New Clause 27 - Money laundering offences: electronic money institutions, payment institutions and deposit-taking bodies

Part of Financial Services Bill – in the House of Commons at 5:30 pm on 13th January 2021.

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Photo of Kevin Hollinrake Kevin Hollinrake Conservative, Thirsk and Malton 5:30 pm, 13th January 2021

I very much appreciate the efforts that the Minister is making to try to tighten up in many areas. We are on the same page about many different aspects of the measures that we are talking about. Looking at the Bill from afar and taking a helicopter view, for decades, we have been willing to preside over a system that I would describe as financial feudalism. Some people live by a completely different set of rules and are not held to account properly by the rules that are in place. Unless we start to put measures in place that hold individuals to account for some of that egregious behaviour, we will not stamp it out.

That behaviour undermines the faith in the very system that we believe in—the free market system. We cannot simply hold our hands up and say, “It’s the bankers again,” or, “It’s the money launderers again.” We have to tackle those issues and put measures in place to do that. We did with the Bribery Act 2010, which was effective in giving individuals a corporate responsibility to stamp out bribery. Again, the Government acted on tax evasion in 2017.

There are still other areas, however, where we allow people to steal, defraud, launder and lie. That is not to say that there are not some good people in our financial institutions, and there are some very good bankers, but we need to hold individuals to account for things such as LIBOR, foreign exchange rigging, and the disgraceful scandal at HBOS and the Royal Bank of Scotland, where only one individual has been held to account with a directorial ban. As I have said before, over a similar period of time, between 2008 and 2018, there were £9 billion of criminal and corporate fines in the US, but £260 million in the UK.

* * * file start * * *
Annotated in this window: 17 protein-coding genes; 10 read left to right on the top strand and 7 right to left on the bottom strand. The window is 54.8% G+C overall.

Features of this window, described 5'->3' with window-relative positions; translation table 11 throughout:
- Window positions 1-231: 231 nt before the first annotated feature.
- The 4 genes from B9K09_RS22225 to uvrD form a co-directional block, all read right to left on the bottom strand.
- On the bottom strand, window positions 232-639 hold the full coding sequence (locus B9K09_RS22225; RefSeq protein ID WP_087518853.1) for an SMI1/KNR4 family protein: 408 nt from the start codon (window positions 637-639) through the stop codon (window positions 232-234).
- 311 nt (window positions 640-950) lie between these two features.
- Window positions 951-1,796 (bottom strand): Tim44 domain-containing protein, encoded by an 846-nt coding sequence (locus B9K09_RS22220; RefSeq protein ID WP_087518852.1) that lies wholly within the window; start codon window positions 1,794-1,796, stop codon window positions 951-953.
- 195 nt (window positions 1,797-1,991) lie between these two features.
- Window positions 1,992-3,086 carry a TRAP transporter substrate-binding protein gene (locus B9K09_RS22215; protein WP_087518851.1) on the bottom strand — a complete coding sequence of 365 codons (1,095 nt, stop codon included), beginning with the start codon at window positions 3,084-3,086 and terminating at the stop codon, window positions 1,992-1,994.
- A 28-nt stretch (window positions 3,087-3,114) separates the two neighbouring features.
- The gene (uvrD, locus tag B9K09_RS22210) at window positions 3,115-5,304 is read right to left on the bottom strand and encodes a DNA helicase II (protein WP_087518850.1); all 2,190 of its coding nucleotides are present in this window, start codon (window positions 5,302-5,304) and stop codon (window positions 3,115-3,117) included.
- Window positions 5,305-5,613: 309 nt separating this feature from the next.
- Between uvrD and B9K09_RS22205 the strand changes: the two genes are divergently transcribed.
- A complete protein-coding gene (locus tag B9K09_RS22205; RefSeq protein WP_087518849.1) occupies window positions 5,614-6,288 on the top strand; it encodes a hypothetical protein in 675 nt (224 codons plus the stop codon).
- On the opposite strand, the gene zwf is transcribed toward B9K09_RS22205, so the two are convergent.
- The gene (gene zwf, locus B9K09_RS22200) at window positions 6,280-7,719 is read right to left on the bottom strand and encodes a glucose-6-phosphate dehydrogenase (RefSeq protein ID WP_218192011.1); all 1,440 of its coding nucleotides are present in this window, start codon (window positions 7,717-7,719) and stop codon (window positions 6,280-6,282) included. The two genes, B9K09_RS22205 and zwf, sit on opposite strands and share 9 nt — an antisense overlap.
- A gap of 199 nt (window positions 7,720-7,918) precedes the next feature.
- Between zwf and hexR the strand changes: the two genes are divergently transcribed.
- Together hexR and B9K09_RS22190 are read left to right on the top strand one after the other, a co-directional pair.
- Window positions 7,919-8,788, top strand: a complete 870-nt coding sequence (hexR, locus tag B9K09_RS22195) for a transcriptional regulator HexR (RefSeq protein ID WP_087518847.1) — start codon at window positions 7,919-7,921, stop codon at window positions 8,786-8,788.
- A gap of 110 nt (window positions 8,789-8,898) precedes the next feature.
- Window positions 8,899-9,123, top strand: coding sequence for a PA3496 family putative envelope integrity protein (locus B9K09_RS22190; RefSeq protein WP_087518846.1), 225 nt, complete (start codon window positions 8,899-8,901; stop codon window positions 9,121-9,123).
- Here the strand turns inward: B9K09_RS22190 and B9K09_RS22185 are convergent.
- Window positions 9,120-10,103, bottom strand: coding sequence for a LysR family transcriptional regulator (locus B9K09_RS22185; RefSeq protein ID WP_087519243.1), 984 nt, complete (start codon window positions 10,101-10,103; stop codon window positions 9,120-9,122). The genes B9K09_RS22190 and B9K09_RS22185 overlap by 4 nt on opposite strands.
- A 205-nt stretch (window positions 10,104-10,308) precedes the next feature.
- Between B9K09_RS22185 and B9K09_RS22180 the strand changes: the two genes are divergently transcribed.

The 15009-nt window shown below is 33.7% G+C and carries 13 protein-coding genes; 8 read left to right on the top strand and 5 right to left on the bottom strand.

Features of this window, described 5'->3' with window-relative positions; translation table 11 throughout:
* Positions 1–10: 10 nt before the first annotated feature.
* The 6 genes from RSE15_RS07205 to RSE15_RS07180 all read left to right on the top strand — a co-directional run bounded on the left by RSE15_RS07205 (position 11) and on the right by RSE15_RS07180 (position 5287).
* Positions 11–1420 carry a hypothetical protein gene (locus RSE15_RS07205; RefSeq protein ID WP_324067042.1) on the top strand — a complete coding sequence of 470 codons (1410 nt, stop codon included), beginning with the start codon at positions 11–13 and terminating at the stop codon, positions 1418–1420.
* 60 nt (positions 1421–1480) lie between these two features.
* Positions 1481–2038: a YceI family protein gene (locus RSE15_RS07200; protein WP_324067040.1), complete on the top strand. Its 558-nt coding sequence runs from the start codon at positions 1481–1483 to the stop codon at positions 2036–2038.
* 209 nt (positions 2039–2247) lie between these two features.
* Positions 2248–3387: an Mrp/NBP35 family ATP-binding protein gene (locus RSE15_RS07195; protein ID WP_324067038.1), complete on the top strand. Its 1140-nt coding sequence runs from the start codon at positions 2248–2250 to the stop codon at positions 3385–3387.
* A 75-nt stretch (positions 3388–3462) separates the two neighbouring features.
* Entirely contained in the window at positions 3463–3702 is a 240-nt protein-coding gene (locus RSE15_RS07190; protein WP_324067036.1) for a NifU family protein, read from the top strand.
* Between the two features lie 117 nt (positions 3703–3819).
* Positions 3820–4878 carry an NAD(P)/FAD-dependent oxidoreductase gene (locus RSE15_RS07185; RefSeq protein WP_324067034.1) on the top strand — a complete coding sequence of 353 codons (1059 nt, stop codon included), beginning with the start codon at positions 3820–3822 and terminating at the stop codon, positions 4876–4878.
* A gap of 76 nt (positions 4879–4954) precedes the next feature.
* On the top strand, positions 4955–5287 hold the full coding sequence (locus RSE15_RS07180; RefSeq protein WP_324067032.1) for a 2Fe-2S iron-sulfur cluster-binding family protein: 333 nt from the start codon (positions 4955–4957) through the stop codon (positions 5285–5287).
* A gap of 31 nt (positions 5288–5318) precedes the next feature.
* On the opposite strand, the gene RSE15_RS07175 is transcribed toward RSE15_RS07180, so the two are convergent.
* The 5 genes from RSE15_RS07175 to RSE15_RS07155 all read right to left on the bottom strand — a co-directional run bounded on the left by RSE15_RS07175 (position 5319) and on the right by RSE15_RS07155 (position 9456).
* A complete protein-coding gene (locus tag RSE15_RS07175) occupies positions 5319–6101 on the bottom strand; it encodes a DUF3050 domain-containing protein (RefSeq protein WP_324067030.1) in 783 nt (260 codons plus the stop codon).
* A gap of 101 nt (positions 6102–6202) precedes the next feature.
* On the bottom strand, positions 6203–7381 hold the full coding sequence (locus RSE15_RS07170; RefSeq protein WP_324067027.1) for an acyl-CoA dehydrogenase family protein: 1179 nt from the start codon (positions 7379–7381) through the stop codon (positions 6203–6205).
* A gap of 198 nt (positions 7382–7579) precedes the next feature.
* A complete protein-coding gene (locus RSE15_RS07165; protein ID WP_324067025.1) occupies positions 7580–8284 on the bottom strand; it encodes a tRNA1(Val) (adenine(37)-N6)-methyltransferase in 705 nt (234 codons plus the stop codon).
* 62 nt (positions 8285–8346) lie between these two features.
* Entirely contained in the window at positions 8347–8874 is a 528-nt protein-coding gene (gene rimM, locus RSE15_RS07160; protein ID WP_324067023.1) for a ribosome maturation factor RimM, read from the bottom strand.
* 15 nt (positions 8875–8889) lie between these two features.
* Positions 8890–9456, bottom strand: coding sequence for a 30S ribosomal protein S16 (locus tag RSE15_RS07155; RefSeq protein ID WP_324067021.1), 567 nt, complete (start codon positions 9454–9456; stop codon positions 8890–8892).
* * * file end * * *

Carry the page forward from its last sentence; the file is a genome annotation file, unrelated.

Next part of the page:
I am glad that the Government support the principles behind new clause 4 and will bring their own measures forward. It is absolutely vital that that is not just kicking things into the long grass and that those measures are brought forward quickly so that we can hold individuals to account for failing to prevent corporate fraud and money laundering.

The key thing that I will talk about in my last 54 seconds is mortgage prisoners. Again, the fact that we let people’s mortgages be sold to vulture funds in the first place is because we do not have proper regulatory oversight and we do not lean on them as the FCA can on regulated firms. The promises that were made to Lord McFall and others were simply not carried through.

New clause 25 in particular is a nuclear option. I am not a person who would like to cap anything—the market should deliver those solutions—but we do not have a proper solution for the many people who are trapped on very expensive rates. The evidence that we have says that it would not affect the marketplace of residential mortgage-backed securities, about which the Minister is concerned; that it would be highly effective; that we could define it for a certain cohort; and that it would relieve hundreds of thousands of people from dire financial straits overnight. I ask him to look at that again.